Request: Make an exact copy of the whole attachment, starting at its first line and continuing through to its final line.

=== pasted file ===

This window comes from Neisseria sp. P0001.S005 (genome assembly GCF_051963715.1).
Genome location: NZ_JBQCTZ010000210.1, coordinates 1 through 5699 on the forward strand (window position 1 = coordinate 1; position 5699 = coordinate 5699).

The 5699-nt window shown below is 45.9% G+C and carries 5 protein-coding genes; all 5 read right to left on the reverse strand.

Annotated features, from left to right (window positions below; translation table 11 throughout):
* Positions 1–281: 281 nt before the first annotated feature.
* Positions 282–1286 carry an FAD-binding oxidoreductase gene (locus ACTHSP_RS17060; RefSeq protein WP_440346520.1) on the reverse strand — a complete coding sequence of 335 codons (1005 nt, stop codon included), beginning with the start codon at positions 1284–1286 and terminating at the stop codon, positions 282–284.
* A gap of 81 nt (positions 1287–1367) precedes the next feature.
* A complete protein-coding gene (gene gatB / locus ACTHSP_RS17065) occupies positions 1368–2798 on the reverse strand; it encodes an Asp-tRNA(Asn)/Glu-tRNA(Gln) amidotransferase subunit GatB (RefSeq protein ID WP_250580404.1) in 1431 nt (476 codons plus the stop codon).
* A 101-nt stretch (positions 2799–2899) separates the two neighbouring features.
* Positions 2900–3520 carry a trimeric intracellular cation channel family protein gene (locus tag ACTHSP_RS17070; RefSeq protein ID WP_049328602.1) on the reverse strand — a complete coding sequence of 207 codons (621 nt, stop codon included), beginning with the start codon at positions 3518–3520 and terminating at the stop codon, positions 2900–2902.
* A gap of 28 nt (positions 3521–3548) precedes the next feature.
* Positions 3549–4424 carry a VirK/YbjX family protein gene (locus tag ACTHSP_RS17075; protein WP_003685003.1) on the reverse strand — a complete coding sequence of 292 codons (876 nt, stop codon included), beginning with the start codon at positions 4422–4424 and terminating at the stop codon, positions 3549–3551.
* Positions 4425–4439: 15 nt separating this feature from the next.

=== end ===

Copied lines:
This window comes from Neisseria sp. P0001.S005 (genome assembly GCF_051963715.1).
Genome location: NZ_JBQCTZ010000210.1, coordinates 1 through 5699 on the forward strand (window position 1 = coordinate 1; position 5699 = coordinate 5699).

The 5699-nt window shown below is 45.9% G+C and carries 5 protein-coding genes; all 5 read right to left on the reverse strand.

Annotated features, from left to right (window positions below; translation table 11 throughout):
* Positions 1–281: 281 nt before the first annotated feature.
* Positions 282–1286 carry an FAD-binding oxidoreductase gene (locus ACTHSP_RS17060; RefSeq protein WP_440346520.1) on the reverse strand — a complete coding sequence of 335 codons (1005 nt, stop codon included), beginning with the start codon at positions 1284–1286 and terminating at the stop codon, positions 282–284.
* A gap of 81 nt (positions 1287–1367) precedes the next feature.
* A complete protein-coding gene (gene gatB / locus ACTHSP_RS17065) occupies positions 1368–2798 on the reverse strand; it encodes an Asp-tRNA(Asn)/Glu-tRNA(Gln) amidotransferase subunit GatB (RefSeq protein ID WP_250580404.1) in 1431 nt (476 codons plus the stop codon).
* A 101-nt stretch (positions 2799–2899) separates the two neighbouring features.
* Positions 2900–3520 carry a trimeric intracellular cation channel family protein gene (locus tag ACTHSP_RS17070; RefSeq protein ID WP_049328602.1) on the reverse strand — a complete coding sequence of 207 codons (621 nt, stop codon included), beginning with the start codon at positions 3518–3520 and terminating at the stop codon, positions 2900–2902.
* A gap of 28 nt (positions 3521–3548) precedes the next feature.
* Positions 3549–4424 carry a VirK/YbjX family protein gene (locus tag ACTHSP_RS17075; protein WP_003685003.1) on the reverse strand — a complete coding sequence of 292 codons (876 nt, stop codon included), beginning with the start codon at positions 4422–4424 and terminating at the stop codon, positions 3549–3551.
* Positions 4425–4439: 15 nt separating this feature from the next.